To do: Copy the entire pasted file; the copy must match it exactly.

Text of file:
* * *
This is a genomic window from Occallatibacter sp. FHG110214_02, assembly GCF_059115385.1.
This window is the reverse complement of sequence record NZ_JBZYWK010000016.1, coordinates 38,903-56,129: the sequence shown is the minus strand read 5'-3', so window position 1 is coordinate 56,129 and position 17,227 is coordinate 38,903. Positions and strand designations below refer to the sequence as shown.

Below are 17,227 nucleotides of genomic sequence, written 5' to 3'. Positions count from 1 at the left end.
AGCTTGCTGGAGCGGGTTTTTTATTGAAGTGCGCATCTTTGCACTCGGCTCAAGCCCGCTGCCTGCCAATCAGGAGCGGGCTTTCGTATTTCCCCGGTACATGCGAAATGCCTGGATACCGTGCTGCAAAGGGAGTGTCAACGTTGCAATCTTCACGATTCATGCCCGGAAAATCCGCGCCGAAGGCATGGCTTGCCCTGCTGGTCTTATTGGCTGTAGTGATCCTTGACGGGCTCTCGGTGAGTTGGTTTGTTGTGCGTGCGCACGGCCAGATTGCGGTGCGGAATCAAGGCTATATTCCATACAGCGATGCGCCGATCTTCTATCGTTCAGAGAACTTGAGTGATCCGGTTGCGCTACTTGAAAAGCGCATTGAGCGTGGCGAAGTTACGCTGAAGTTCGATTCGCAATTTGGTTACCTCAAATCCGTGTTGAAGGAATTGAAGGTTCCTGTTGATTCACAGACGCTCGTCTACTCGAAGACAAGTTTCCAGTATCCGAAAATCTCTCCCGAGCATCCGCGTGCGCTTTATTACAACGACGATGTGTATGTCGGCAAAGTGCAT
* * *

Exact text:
This is a genomic window from Occallatibacter sp. FHG110214_02, assembly GCF_059115385.1.
This window is the reverse complement of sequence record NZ_JBZYWK010000016.1, coordinates 38,903-56,129: the sequence shown is the minus strand read 5'-3', so window position 1 is coordinate 56,129 and position 17,227 is coordinate 38,903. Positions and strand designations below refer to the sequence as shown.

Below are 17,227 nucleotides of genomic sequence, written 5' to 3'. Positions count from 1 at the left end.
AGCTTGCTGGAGCGGGTTTTTTATTGAAGTGCGCATCTTTGCACTCGGCTCAAGCCCGCTGCCTGCCAATCAGGAGCGGGCTTTCGTATTTCCCCGGTACATGCGAAATGCCTGGATACCGTGCTGCAAAGGGAGTGTCAACGTTGCAATCTTCACGATTCATGCCCGGAAAATCCGCGCCGAAGGCATGGCTTGCCCTGCTGGTCTTATTGGCTGTAGTGATCCTTGACGGGCTCTCGGTGAGTTGGTTTGTTGTGCGTGCGCACGGCCAGATTGCGGTGCGGAATCAAGGCTATATTCCATACAGCGATGCGCCGATCTTCTATCGTTCAGAGAACTTGAGTGATCCGGTTGCGCTACTTGAAAAGCGCATTGAGCGTGGCGAAGTTACGCTGAAGTTCGATTCGCAATTTGGTTACCTCAAATCCGTGTTGAAGGAATTGAAGGTTCCTGTTGATTCACAGACGCTCGTCTACTCGAAGACAAGTTTCCAGTATCCGAAAATCTCTCCCGAGCATCCGCGTGCGCTTTATTACAACGACGATGTGTATGTCGGCAAAGTGCAT